Dewey defeats Truman? Some Boston Globe editions say Patriots lost Super Bowl
Part-time Florida resident receives edition from New England's largest newspaper
It wasn't exactly "Dewey Defeats Truman," but some Florida readers of The Boston Globe learned a different Super Bowl outcome than most on Monday morning.
Early editions of New England's largest newspaper ran a front page suggesting the Patriots lost to the Atlanta Falcons on Sunday night, with a headline that read "A Bitter End" over a large image of star quarterback Tom Brady falling to his knees. The Falcons had a comfortable lead going into halftime, but the Patriots mounted a furious rally and won 34-28 in overtime for the franchise's fifth championship.
It's not clear how many readers received the incorrect front page. Globe officials didn't immediately respond to requests for comment Monday.
Boston-area editions ran the headline "A Win For The Ages" and showed a triumphant Brady holding up the championship trophy as confetti fell.
"When my husband saw that headline he absolutely bounced off the wall," Mary Tivnan said of the front page they received in North Fort Myers, Florida.
The Brewster, Massachusetts, couple, like many New Englanders, spend their winters in warmer climates. Tivnan said her husband, Frank Tivnan — a former Boston Herald political reporter and spokesman for the late Boston Mayor Kevin White — went out Monday afternoon to scrounge up more copies of the Globe, for posterity.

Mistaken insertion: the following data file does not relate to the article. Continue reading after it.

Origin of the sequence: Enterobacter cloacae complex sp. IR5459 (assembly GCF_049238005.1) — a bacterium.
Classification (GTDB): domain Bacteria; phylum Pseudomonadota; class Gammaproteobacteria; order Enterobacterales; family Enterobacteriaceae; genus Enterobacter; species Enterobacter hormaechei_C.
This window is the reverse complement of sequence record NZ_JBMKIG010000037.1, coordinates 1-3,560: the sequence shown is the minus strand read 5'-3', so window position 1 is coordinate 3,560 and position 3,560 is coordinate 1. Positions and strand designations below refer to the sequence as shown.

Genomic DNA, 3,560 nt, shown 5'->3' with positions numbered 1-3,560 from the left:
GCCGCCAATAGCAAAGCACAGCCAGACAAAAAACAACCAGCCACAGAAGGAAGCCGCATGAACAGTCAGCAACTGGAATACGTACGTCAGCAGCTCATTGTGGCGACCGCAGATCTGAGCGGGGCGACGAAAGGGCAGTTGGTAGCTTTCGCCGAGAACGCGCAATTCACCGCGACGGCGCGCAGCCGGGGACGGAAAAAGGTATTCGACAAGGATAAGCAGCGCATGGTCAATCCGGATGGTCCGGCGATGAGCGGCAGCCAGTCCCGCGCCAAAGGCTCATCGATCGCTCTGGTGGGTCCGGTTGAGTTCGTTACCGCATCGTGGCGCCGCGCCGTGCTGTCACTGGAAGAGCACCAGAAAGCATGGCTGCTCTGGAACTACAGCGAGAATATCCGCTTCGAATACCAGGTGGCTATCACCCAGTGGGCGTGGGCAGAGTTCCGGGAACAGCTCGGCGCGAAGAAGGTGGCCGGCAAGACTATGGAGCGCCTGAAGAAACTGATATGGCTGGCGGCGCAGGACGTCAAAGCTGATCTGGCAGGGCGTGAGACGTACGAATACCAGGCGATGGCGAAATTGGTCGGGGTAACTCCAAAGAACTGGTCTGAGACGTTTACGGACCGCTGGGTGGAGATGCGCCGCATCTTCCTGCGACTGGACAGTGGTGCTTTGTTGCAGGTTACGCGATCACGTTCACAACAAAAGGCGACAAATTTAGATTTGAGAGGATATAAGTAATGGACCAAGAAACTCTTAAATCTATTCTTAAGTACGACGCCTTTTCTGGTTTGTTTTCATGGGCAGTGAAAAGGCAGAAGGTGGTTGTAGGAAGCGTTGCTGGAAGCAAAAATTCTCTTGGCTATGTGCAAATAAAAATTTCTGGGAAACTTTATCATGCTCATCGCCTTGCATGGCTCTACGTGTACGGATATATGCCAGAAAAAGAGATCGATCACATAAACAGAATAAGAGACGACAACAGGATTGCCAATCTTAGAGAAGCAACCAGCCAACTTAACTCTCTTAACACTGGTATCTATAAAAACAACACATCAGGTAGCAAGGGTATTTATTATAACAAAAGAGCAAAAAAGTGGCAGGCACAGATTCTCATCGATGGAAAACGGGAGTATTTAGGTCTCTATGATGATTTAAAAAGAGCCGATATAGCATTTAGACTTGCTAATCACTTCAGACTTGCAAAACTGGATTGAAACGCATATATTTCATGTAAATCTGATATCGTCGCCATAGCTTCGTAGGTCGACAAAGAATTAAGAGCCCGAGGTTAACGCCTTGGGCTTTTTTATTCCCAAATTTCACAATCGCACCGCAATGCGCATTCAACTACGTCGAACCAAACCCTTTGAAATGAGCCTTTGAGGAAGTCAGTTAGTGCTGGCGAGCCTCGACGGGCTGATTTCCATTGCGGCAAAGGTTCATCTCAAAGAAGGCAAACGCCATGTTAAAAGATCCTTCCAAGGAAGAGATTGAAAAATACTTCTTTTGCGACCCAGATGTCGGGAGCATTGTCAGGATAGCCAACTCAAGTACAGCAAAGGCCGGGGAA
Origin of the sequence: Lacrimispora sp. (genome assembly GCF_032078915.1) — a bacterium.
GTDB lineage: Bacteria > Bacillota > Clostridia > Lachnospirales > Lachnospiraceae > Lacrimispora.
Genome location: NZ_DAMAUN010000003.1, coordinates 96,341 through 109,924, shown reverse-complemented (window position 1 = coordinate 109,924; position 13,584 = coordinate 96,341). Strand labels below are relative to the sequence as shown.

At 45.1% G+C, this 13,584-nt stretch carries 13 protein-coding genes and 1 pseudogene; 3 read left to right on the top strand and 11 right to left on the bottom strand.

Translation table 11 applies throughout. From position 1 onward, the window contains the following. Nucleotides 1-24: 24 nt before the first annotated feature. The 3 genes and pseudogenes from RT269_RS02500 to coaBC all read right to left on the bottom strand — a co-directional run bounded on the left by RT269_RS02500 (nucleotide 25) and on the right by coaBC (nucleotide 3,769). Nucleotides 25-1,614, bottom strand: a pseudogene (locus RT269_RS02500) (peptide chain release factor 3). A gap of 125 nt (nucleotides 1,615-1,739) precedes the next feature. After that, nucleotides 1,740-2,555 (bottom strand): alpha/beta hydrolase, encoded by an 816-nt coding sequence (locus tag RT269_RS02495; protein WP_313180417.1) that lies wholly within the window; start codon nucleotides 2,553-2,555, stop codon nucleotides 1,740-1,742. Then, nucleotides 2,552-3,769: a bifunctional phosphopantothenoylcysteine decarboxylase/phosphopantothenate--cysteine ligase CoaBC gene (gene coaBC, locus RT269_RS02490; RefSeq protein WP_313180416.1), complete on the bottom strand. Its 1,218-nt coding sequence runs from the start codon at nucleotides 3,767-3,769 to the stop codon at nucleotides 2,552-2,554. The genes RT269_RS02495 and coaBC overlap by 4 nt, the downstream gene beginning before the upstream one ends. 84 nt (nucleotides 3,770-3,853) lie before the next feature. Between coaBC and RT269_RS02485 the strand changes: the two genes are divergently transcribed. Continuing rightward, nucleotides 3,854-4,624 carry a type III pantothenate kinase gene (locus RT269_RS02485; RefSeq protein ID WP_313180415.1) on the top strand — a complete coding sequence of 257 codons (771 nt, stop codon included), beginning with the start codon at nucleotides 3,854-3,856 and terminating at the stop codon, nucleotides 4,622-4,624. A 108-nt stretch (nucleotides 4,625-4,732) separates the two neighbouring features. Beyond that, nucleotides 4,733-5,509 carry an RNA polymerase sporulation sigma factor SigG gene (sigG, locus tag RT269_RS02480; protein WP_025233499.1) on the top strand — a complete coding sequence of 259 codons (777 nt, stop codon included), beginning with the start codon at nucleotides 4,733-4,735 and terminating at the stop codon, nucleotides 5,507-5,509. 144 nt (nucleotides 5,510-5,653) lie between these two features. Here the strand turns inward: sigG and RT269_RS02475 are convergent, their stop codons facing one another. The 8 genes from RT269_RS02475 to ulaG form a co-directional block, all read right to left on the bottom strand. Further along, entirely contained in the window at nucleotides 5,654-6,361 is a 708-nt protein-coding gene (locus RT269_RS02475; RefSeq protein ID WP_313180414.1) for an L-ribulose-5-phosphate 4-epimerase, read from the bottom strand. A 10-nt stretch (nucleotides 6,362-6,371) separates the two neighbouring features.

Globe subscriber M. Charles Bakst, a Rhode Islander also spending time in Fort Myers, Florida, said he sympathized with the deadline pressures that likely caused the Pulitzer Prize-winning news outlet to fumble such a critical story for its readers.
Deadlines, especially on sports stories late at night, sometimes force journalists to write about outcomes and lay out pages before games are final. That lets news outlets publish quickly when games end.
Bakst, a retired political columnist for The Providence Journal in Rhode Island, said the headline reminded him of the infamous front page the Chicago Daily Tribune ran following President Harry Truman's 1948 re-election victory over challenger Thomas Dewey.
He also wondered what impact the flub might have on the newspaper industry broadly, which has been struggling for years as more people turn to social media and online news sources.
"I worry that this incident might cause some readers to say, `That's it, I'm done with newspapers,"' Bakst said.